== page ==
Historical Albion Michigan
By Frank Passic

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Any photos not otherwise credited are from the personal collection of Frank Passic, Albion Historian.

Albion 100 Years Ago - July 1911

Morning Star, July 3, 2011, pg. 6

If your Albion High School class is having a reunion this summer, be sure and have copies of my books "Albion in Review,” and "Growing Up in Albion” at your event. They would make great door prizes, and they bring back lots of memories. Copies are available at the Albion Chamber of Commerce.

We continue with our theme of "Albion 100 Years Ago.” Week ending July 6, 1911. "Friday evening was the date set for the hearing of protests against the paving of Michigan Ave. from Superior to Mingo Sts. with macadam and the construction of the combined curb and gutters therein. The estimate cost is $21,240.04.”

"Mrs. Palmer Montgomery Dearing left today for Bay View to spend the summer at the family cottage. She will be joined at Kalamazoo by her son Harold and Miss Stella Coney.”

"Sealed proposals for heating and ventilating of the new Charles F. Austin School will be received by the Trustees of the Public Schools of Albion, said proposals to be either hot air or steam system, with forced ventilation by use of a fan.”

"These scorching days cause large demands to be made upon the city waterworks. Yesterday the electric pumps at the plant pumped over a million gallons form the city wells, the exact amount being 1,097,200 gallons. This amount is just about a record for this city and still the water takers did not commence to use the supply on the streets and yards for cooling purposes until after 5 pm.”

"Albion people see coronation. Two former Albion residents, Mrs. Madalon Leffingwell and son, Don Riley, are visiting in London, England. An Albion friend received a letter from Mrs. Leffingwell Thursday in which she tells of the opening days of the coronation celebration.”

"The Recorder has several big bundles of old newspapers for sale for five cents each.”

"While at work scalding hogs at the Talmage & Bauer slaughterhouse east of the city Monday afternoon, Frank Trunzer slipped and fell backwards into a tank of boiling water set on the floor. Had not the man reached for the timely assistance of Claud Goodall and William Wolcott, the accident might have resulted more seriously.”

Week ending July 13, 1911: "Dr. Ruff, veterinary surgeon, son of Joseph Ruff of this city, was overcome by the heat at his rooms in Marshall Saturday morning. He had just returned from a call to the country and had gone to his room. The family below heard a thud on the floor and going to his apartment found him unconscious. He is reported as recovering steadily.”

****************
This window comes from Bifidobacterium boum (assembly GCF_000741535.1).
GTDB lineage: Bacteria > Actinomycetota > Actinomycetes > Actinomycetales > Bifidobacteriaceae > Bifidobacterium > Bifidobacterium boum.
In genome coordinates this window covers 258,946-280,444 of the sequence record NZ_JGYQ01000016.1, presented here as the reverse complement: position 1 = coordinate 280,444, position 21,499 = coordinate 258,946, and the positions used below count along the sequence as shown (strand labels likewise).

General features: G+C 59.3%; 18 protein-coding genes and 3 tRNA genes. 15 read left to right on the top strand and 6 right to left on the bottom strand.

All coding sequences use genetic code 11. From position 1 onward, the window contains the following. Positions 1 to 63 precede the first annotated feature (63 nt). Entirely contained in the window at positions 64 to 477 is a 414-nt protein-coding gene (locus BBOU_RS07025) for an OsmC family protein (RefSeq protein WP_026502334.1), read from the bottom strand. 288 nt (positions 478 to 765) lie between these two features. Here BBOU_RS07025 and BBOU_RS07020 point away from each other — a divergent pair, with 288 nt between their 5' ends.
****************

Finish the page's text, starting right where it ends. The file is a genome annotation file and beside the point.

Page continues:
Week ending July 20, 1911: "Michigan Avenue will be paved. The question of bonds carried Monday by a majority of 47 votes. The new pavement will be 36 feet wide, and 3,614 feet long.”

"New Enterprise for Albion. Mr. D.O. Holden of Battle Creek was in the city Tuesday and stated that work on the coal fields northeast of the city will be started soon, a company having been organized in Jackson last week. Last fall Mr. Holden was in Albion and secured leases on several hundred acres of land on the farms belonging to William Boyd, Albert Young and others residing about three miles north [Note: 29 Mile Road north of Albion] of the East Ward schoolhouse.[Note: Located at Five Points]”

Week ending July 27, 1911: "Black Ditch Sewer Settled. Chairman Baker of the Finance Committee of the Common Council recommended the construction of a sewer in the district now traversed by what is familiarly known as the black ditch. According to the ideas of the board of Public Works, the sewer will be constructed from Eaton St. across lots to a spot near the junction of Erie St. and Dalrymple Boulevard, thence west to Gale St. and north on Gale St. to the Kalamazoo River. The old black ditch winds from S. Clinton St., across the marsh and Dalrymple Boulevard and circles around to the rear of the Gale works. It is a trough of muck and slime which has contained stagnant water in the hot months of the year and breeds millions of germs every summer. The fact that it will be replaced by a large drainage sewer which will not only contain the waste water of the lowlands of that vicinity, but will benefit private property owners as well, will make it the best piece of sewer work done in the city. It is planned to have it half completed by fall.”

Advertisement: "We are Not Leaving Albion. But we are discontinuing the hardware business to enter the plumbing, heating and tinning business exclusively. Oakley & Fahrion. Open evenings.”

Next: WHEN LILY PONS CAME TO ALBION

Next 100 Years Ago Article: August 1911

Read more Albion 100 Years Ago articles


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